The companion CD to Now This Is Music 6 – Volume 1 shares a similar sleeve to the first instalment but the artists are changed to reflect the content therein. This is in contrast to Now This Is Music 5 – Volume 1 and Now This Is Music – Volume 2 which looked exactly alike aside from the number denoting the part.
Eight of the compilation’s 14 tracks had already featured on UK compilations such as Now That’s What I Call Music 8 [Huey Lewis and The News], Now That’s What I Call Music 9 [Freddie Mercury, Housemartins, Blow Monkeys, Ward Brothers, Gary Moore] and the The Hits Album 6 [Starship, Carly Simon]. Three of the Now 9 songs had not been included on its truncated 16 track CD version so their appearance here is very welcome.
The Great Pretender is an underwhelming start; one of Freddie’s low points. Order is immediately restored with The Housemartins sublime acappella #1 Caravan Of Love. Lionel Richie’s Love Will Conquer All is exceptionally smooth with intricate chords and transitions. We go stateside for Starship’s slick big-budget Nothing’s Gonna Stop Us Now and Huey Lewis’ charming Stuck With You. Bruce Willis takes a break from Moonlight with a competent cover of Respect Yourself while the renaissance of Steve Winwood continues with the optimistic Back In The High Life Again. Carly Simon’s elegant Coming Around Again concludes this Atlantic 252 wave of sound but marks are deducted for using the album versions of the Lionel Richie and Steve Winwood tracks.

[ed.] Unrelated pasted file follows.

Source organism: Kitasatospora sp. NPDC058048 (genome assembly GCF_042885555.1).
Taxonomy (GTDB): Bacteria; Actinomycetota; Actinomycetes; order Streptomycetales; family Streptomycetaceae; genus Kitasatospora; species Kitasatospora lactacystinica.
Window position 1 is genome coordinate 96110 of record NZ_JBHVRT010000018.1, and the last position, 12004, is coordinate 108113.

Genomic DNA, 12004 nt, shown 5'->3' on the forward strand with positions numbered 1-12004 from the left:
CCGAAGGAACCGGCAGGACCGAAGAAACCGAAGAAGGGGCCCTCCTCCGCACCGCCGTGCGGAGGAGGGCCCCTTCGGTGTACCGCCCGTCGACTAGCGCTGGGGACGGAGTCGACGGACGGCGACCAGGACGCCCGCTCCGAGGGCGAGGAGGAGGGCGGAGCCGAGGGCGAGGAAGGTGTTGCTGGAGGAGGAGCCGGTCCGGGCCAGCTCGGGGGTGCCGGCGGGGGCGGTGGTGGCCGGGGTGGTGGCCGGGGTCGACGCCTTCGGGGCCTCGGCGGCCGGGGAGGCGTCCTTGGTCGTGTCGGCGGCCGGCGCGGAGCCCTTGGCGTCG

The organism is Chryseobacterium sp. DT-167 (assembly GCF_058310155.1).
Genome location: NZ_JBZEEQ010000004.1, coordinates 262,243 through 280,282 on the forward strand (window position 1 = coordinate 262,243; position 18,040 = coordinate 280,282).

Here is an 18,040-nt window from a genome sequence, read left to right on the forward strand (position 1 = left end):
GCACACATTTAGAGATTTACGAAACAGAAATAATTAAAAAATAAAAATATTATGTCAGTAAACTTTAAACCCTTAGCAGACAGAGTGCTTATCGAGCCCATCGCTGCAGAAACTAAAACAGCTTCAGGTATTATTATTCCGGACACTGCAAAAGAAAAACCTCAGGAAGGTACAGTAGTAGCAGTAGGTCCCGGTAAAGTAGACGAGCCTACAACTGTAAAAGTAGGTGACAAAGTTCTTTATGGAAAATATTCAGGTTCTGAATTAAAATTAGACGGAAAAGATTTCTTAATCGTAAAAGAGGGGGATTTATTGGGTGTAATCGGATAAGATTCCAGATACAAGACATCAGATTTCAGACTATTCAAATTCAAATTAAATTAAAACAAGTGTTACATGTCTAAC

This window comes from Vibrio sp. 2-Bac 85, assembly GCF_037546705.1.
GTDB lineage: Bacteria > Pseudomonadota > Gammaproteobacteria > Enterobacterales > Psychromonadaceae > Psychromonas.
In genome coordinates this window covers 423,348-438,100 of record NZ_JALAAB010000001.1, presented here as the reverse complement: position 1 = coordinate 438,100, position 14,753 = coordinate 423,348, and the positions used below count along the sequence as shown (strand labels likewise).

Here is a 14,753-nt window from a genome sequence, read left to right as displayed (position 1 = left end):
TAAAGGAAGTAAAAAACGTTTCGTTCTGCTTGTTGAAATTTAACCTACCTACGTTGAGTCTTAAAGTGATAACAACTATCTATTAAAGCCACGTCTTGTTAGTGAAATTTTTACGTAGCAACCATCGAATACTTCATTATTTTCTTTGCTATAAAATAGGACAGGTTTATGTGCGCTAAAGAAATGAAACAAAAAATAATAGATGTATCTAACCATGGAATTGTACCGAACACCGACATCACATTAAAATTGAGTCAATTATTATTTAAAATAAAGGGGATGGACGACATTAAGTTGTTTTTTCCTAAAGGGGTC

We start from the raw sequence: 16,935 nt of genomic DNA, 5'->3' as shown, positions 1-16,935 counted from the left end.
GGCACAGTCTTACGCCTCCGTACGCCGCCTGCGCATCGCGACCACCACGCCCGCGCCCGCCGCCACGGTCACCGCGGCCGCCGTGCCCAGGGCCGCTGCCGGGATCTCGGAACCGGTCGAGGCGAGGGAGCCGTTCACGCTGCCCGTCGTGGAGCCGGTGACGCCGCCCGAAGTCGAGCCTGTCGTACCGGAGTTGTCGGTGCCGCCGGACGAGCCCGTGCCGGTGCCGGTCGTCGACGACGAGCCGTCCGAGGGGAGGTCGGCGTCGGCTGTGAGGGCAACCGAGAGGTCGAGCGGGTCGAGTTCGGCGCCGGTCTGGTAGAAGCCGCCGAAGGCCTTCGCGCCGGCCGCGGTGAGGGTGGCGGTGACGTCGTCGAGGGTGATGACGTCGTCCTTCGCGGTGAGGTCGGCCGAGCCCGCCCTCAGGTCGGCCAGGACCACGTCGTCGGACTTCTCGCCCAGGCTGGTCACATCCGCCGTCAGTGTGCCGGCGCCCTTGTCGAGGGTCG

It Doesn’t Have To Be This Way is the Blow Monkeys at their best; the epitome of ’80s cool with a killer saxophone solo. This is followed by Chico DeBarge’s vital body rock of Talk To Me. In a curious twist, we go right back to my roots with track 11 – In Tua Nua’s stirring Seven Into The Sea. Their name translates as The New Tribe and the single reached #24 in the Dutch charts. Meanwhile The Christians arrive on the world stage with their soul and gospel-tinged Forgotten Town. To Barnsley then and The Ward Brothers. Dave, Derek and Graham. Their richly-melodic Cross That Bridge was produced by Don Was and stalled at #32 in the UK; it remains one of my favourite sophisti-pop tunes. Last man standing is Gary Moore and his anodyne rocker Over The Hills And Far Away. I’ll leave you with the words of Cathal Coughlan and Microdisney: Goodbye it’s 1987.
Housemartins – Caravan Of Love
Blow Monkeys – It Doesn’t Have To Be This Way
Lest we forget
In Tua Nua – Seven Into The Sea